The following day the first positive spike in the morning matched quite visibly the conference that shown a recap of most of of the titles on show. In the afternoon things were kicked up to a good start with the Phantasy Star Online 2 conference and continued pretty much positively until a very sharp spike in stock value right at the end of the trading session, when FIFA12 (that Sega distributes in Japan) was shown on stage. Sega Sammy has it’s hands into multiple markets, so they didn’t manage to escape the general trend of the market this week.
Capcom came to Tokyo Game Show with quite a few titles, some of which were definitely solid. The performance of their stock prices didn’t really reflect that, mostly because the strongest titles (like Ultimate Marvel vs Capcom 3, Monter Hunter 3G and Street Fighter X Tekken) were showcased on stage only on the 17th and the 18th, when the stock exchange was closed due to the week end. Nothing new during the last three days, in which Capcom followed the downward trend.
Tecmo Koei started very nicely on the 15th probably propelled by the announcement about Dead or Alive 5 the day before. Then things dropped quite sharply, probably due to the absence of events during the whole morning.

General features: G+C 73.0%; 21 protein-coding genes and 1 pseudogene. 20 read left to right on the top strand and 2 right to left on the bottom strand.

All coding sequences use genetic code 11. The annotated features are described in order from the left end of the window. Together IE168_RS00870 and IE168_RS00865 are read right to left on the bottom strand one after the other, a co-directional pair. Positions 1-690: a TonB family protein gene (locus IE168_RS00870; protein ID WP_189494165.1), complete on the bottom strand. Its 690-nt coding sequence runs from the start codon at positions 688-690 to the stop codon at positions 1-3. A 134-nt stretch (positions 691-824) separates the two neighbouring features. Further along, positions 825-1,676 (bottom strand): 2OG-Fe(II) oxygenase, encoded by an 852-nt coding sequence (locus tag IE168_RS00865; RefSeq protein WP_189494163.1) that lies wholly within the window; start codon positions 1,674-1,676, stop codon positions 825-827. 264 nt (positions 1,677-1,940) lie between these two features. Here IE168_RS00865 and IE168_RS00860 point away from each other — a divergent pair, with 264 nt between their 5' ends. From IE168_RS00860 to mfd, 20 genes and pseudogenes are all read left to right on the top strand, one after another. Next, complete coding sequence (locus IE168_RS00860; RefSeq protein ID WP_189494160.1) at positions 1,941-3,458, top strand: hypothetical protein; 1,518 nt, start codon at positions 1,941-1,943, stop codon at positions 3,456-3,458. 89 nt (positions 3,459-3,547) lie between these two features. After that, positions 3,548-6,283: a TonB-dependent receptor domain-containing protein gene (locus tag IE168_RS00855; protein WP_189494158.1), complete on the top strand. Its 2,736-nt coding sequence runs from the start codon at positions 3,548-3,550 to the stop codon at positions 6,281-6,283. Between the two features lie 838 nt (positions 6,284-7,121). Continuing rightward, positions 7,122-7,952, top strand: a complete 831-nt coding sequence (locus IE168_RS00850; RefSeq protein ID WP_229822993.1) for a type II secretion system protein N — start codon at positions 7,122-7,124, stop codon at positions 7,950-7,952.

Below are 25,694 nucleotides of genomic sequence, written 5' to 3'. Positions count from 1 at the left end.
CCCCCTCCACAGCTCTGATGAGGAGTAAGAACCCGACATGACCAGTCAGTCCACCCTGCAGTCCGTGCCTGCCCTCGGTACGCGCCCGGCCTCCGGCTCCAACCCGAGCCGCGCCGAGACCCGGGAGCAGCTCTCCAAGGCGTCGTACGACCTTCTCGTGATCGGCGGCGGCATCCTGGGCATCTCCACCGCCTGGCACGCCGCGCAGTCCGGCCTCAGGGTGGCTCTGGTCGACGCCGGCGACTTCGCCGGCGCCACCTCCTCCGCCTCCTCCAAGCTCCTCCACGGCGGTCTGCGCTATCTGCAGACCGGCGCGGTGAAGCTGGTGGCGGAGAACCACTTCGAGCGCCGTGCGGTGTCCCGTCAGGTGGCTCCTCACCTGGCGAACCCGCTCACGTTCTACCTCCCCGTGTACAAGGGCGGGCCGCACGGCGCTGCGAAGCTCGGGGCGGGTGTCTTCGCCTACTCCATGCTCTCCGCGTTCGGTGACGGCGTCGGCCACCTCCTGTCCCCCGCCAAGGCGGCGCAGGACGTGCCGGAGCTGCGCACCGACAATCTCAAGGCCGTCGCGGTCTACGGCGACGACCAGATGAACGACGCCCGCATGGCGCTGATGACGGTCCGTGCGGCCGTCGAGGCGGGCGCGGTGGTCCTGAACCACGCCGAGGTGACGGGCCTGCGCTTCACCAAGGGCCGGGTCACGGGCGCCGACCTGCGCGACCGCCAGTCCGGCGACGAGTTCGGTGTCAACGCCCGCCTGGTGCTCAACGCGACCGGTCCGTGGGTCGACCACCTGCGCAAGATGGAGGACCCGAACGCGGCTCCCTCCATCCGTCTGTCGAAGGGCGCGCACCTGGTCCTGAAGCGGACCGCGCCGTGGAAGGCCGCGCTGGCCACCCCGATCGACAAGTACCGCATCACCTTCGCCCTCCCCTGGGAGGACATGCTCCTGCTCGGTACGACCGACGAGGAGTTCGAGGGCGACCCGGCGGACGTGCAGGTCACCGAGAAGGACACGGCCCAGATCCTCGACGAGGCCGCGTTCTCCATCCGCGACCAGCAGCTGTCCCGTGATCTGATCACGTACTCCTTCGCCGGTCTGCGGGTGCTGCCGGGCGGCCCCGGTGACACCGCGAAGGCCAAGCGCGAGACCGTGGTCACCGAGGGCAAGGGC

The Ninja Gaiden 3 stage conference came too late to influence trading on the 15th, but determined a strong start on the 16th, before the lack of events caused some more downward fluctuation.Right before the end of the 16th trading session the conference the Dynasty Warriors NEXT conference for the PS Vita caused a visible sharp spike.
Things didn’t go as badly as for many other publishers this week, especially on the 22nd, probably thanks to the release of the first DLC of Champion Jockey. The Japanese really love their Gallop Racer games.
I’m going to cover Marvelous and AQ together, due to the fact that they recently engaged in a merger, forming Marvelous AQL Inc., even if the publishing brands are still separate (for now) and stock are separately traded.
While there are some differences, the general trend is similar, with a sharp growth in stock value during Tokyo Game Show. That’s not really surprising considering that the two companies jumped heavily on the PS Vita bandwagon.
AQ’s stocks shown the most solid performance, thanks to the fact that they will publish one of the launch titles for the Vita (Sangokushi Touch Battle). Marvelous enjoyed the “Vita Effect” as well, since they are publishing three RPGs and one action game for Sony’s new portable down the line. The effect wasn’t as strong as the one on AQ’s stock because specifics about the four titles are still unknown, but producing this many games for a new console is a big deal for relatively smaller players like Marvelous and AQ, so it’s not surprising that the stock values climbed that sharply